I have heard this question come up now and then where someone wants to separate the names and columns seen by users from the names and users used in SSAS and in the reports. The main benefit this has is that name changes will not result in broken reports.
Turns out there is a neat trick that will allow you to do this. The trick is for you to add a translation to the model in the same language as the culture of the model is set to. As you know at the time of writing Power BI doesn’t support translations (it is planned though: https://docs.microsoft.com/en-us/business-applications-release-notes/october18/intelligence-platform/power-bi-service/dataset-metadata-translations) but when you add a translation for the default language (again the same as the model) Power BI will pick it up automatically .
Lets take a look. First you need SQL Server Tabular 2016 and up or Azure Analysis Services to support translations. Next I create a new model in SSDT and to make sure I check the culture by looking at the BIM file (using code view):
Now we need to add a translation for the same language. Unfortunately the tool doesn’t allow you to add the same language as the model (oops I was the PM who added this feature..) but it is easy to change later. Close the bim file and double click the model again to open it in the visual editor and select manage translations under Model in the top toolbar. Now add any language, select the language and press export.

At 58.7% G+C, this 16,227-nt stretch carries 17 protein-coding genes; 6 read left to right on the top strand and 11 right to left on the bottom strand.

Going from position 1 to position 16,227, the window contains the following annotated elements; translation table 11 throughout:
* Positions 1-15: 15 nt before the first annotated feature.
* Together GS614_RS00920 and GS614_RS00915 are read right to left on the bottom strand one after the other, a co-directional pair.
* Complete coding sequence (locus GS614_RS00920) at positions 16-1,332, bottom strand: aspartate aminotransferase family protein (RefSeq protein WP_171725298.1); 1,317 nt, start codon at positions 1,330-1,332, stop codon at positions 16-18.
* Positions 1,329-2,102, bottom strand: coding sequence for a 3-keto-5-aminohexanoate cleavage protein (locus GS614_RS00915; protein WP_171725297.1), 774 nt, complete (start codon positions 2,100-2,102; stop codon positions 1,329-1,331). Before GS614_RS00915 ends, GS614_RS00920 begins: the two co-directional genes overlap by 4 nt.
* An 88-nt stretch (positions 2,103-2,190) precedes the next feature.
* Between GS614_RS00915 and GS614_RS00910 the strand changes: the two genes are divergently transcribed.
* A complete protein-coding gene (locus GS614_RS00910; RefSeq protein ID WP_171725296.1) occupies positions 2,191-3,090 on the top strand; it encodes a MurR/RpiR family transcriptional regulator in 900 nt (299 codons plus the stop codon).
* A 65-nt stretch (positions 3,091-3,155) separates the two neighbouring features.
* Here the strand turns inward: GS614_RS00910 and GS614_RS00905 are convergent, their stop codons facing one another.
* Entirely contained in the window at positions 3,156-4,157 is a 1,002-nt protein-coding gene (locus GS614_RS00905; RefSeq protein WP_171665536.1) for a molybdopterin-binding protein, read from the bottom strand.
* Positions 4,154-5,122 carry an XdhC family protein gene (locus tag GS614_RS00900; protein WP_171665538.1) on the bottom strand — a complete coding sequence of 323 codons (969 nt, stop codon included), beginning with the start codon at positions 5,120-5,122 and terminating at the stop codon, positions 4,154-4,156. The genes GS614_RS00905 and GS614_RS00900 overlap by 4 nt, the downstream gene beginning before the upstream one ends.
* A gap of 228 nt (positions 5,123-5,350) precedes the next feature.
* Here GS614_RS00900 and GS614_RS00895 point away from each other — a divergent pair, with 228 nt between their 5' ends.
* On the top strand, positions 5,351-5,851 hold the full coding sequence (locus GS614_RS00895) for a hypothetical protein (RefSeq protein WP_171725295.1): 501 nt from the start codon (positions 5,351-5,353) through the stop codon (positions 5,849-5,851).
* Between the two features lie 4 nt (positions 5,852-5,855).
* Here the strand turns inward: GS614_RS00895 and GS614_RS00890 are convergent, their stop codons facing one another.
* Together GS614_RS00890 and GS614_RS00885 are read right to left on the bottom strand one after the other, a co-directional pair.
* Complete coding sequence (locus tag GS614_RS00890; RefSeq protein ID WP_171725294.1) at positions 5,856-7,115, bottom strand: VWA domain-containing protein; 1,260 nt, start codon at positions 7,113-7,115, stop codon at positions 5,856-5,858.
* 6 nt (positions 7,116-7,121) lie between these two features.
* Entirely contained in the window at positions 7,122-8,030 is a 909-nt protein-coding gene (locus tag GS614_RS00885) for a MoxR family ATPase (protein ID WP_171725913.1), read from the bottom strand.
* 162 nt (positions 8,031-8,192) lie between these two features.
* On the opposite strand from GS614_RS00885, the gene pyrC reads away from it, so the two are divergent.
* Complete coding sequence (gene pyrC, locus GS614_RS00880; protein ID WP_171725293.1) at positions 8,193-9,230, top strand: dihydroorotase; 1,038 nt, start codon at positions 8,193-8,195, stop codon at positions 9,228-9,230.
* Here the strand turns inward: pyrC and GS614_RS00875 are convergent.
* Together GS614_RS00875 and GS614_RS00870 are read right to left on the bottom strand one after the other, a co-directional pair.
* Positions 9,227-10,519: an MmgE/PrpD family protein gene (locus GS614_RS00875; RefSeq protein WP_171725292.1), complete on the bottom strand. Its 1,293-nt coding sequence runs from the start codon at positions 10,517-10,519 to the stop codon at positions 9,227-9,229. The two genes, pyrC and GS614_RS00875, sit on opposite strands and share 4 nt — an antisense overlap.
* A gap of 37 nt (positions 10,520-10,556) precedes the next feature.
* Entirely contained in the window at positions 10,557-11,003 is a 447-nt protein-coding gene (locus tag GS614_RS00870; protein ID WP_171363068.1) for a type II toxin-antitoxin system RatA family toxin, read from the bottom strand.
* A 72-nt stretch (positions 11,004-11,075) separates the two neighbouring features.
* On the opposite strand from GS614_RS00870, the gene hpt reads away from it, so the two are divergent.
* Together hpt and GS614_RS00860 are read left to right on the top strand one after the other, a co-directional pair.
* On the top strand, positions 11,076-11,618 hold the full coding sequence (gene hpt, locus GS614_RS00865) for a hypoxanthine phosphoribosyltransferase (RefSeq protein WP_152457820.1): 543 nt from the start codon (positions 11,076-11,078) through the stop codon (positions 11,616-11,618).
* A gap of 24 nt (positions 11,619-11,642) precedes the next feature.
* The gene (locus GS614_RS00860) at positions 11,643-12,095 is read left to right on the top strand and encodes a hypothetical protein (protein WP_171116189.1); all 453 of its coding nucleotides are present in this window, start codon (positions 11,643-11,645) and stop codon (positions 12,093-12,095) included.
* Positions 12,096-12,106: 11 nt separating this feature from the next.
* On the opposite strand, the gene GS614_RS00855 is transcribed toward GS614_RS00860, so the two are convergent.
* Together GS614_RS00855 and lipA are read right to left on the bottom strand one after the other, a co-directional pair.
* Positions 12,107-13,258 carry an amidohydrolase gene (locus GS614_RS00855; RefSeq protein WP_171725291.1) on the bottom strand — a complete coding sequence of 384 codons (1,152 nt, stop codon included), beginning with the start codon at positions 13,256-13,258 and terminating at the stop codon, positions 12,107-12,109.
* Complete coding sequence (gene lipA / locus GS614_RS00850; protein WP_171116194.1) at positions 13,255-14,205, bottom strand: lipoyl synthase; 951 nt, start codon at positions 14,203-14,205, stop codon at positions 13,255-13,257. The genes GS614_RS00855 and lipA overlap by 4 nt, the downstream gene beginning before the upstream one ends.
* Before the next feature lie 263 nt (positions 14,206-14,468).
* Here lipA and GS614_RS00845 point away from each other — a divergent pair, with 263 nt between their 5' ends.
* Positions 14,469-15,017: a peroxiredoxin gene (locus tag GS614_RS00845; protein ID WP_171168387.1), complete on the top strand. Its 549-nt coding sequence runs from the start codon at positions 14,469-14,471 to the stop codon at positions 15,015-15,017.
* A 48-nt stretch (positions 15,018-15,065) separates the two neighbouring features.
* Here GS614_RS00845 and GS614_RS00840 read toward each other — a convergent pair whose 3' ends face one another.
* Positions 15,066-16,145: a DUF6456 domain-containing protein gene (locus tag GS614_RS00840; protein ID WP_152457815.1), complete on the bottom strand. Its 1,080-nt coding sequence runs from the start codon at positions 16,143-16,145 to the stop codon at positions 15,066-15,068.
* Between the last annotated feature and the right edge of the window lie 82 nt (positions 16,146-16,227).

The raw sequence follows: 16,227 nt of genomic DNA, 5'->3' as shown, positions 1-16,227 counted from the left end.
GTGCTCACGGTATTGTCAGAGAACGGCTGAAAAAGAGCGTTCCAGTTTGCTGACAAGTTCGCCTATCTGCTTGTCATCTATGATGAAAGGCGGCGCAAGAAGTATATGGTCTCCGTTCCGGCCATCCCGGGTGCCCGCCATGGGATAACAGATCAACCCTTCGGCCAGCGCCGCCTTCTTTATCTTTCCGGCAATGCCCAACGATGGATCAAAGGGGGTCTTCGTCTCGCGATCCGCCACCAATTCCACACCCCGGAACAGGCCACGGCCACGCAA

Now open the JSON file with your favorite editor:
And change the name to the same string as the culture of your model and add the translations.
Save the file and load it back in, go to Model, Translations, Load translation and select the JSON file again.
Now you see the translations is added:
and now when I connect to that model using Power BI I see the translated names:
If I now use them in a visual it shows the translated name:
If I now rename the field using translations again to something else the visual still works and now has the same name (after a refresh):